And there are other factors which the leadership of the contemporary Church of England and its supporters in the media are conveniently ignoring.

One such is the fact that Jesus is quoted as stating that the most important injunction is to 'Love your neighbour as yourself.' But this wasn't a new idea. It is there in the selfsame Book of Leviticus - specifically Leviticus 19:18 - from the Hebrew Bible which the Church and others now wish to discard. 

It is highly likely that before citing that Levitical injunction, Jesus would have read the surrounding verses, which tell us exactly how to love our neighbour. And it is these surrounding verses that the Church of England simply can't accept. For them, the Bible has become an open market of pick and mix religion, from which they cite whatever suits the present moment, as they battle in panic to save what is left of their failing institution.

A new Sefer Torah being carried into the Shul with the rabbi and president of the Shul.(Photo: Irene Lancaster)

Yet, knowing deep down that this conduct simply isn't becoming in a religion of State, the same state Church can't resist kicking the very matrix from which it stems, by encouraging adherents to completely disown the Torah and its teachings.

Then there is another reason given by many of the state Church's adherents for discarding these, for them, irrelevant bits of the 'dead' Bible. Since in the New Testament, Jesus doesn't mention a, b, or c..... it follows that Jesus must be in favour of a, b, or c. In other words, silence on a matter implies approval. But we all know that this is simply not the case. To take at least one obvious example, the NT does not mention environmental issues. Nowhere does the NT mention how to treat the earth on which we live.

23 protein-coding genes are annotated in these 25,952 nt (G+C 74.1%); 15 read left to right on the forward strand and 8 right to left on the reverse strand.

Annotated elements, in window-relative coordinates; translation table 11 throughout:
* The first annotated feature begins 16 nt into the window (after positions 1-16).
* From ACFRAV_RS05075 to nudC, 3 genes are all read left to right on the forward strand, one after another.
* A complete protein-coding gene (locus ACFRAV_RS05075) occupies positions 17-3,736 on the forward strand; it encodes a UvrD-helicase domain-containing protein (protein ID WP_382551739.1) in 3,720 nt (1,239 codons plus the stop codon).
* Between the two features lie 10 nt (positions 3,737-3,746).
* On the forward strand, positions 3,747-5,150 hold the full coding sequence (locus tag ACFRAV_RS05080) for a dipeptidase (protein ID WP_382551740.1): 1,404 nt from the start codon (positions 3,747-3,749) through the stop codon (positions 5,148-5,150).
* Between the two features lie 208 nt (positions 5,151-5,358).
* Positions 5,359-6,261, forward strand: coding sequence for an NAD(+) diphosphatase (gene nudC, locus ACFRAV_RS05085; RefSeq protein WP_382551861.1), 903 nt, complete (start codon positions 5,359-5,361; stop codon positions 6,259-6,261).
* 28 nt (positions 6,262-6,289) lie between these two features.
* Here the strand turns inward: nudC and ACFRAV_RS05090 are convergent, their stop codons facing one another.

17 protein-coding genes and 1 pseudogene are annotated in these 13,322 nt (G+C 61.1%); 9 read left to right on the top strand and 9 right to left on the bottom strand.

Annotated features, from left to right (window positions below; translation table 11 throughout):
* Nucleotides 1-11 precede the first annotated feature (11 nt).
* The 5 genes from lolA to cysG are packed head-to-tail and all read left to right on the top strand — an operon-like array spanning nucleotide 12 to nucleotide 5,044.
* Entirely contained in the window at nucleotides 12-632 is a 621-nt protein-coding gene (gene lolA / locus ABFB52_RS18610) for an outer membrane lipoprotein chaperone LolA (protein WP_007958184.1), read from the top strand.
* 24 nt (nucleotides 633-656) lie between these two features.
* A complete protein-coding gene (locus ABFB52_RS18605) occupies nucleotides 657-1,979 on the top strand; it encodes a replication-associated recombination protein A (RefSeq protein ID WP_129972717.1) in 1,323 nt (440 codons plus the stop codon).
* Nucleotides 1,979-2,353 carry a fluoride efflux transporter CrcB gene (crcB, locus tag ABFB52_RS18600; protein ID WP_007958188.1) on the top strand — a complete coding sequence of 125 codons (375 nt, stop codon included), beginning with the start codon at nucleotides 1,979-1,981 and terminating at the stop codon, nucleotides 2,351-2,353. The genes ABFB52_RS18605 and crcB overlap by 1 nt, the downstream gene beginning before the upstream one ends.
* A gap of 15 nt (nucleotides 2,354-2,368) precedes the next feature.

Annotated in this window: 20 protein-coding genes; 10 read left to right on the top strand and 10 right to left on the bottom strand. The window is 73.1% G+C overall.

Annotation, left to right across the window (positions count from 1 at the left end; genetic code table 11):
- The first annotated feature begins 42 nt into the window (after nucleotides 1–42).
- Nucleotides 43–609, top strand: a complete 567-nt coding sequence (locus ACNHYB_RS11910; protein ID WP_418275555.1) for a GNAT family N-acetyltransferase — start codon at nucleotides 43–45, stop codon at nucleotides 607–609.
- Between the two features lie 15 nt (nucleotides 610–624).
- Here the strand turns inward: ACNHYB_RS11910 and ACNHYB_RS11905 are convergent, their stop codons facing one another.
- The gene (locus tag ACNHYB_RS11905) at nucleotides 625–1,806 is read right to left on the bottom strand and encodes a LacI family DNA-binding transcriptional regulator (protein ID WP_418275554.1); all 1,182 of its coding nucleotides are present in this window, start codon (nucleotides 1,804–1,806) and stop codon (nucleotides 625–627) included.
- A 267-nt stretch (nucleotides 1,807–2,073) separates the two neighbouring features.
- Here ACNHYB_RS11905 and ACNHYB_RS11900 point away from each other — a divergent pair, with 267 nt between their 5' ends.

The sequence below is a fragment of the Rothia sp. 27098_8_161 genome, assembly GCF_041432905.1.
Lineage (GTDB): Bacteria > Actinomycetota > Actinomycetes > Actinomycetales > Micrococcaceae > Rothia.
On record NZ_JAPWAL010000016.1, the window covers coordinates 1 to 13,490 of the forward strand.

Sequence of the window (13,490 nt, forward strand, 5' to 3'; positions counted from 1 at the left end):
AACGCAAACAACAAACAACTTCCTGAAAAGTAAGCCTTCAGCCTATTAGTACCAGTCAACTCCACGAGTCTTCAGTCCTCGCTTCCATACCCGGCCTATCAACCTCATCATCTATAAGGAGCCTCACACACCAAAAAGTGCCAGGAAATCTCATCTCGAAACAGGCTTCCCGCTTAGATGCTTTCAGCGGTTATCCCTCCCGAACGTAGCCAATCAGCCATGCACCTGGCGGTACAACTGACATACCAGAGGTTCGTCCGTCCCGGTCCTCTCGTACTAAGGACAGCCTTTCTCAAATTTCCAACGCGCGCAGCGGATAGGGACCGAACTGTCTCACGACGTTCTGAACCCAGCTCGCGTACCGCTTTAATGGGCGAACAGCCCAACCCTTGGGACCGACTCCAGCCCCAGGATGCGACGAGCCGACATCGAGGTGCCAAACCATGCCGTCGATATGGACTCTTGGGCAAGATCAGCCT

Where in the Bible, if at all, can we find anything on the environment, for many contemporary pundits the burning question of the day? Embarrassingly to some, no doubt, all these subjects and more are discussed extensively in that very same Book of Vayikra, which, according to the contemporary state Church, is supposed to be obsolete. And, what is more, most, if not all, of the faith-based climate change organizations are Jewish. And yet, judging by the statements of various Christian leaders, one would believe that the Church and concern for the environment have always been intertwined.

By contrast, and in order to celebrate the end of Covid, the local Jewish community have just held a ceremony of dedication of a new Sefer Torah, sponsored by over 80 families. No doubt Samuel Pepys would have objected in theory, but on this occasion, even he may have ended up joining the throngs lining the streets in our area on the warmest, sunniest November day in living memory, taking turns to carry the beloved object under a chuppa, a marriage canopy, around the block and into the synagogue, where the celebration continued with more music, singing and dancing, a religious service and exhortations to carry on the learning forever and ever Amen. Oh, and with food and drink to follow!

This ceremony of dedication is based on the account of King David welcoming the Holy Ark into his capital, Jerusalem, which you can read in the Hebrew Bible: II Samuel 6:14. The ceremony is also based on the hakafot, dancing around the Torah, which is the hallmark of Simchat Torah, and the marriage ceremony under the chuppah. The joy was palpable and has lasted all week, at Shul, on Shabbat and beyond.

The Sefer Torah dedication linked past, present and future, mindful of all the Torah portions we are currently reading about Abraham, Isaac and Jacob, who represent innovation, consistency and the unknown respectively. Of all the 'deadly sins', envy must be one of the worst. And envy, as we saw in the Shoah, can lead to causeless hatred and near-total destruction.

So, if people want to destroy all they held sacred in the past, that is a very sad state of affairs. But please don't abuse the holiest part of the Jewish Torah in your fight against Biblical norms. It simply won't work in the long run.

As Rabbi Hillel, a contemporary of Jesus, told an earlier example of Church/State authority, when forced to do so by standing on one leg: 'Don't do to others what you wouldn't want done to you. That is the entire Torah. The rest is commentary: now, go and learn.'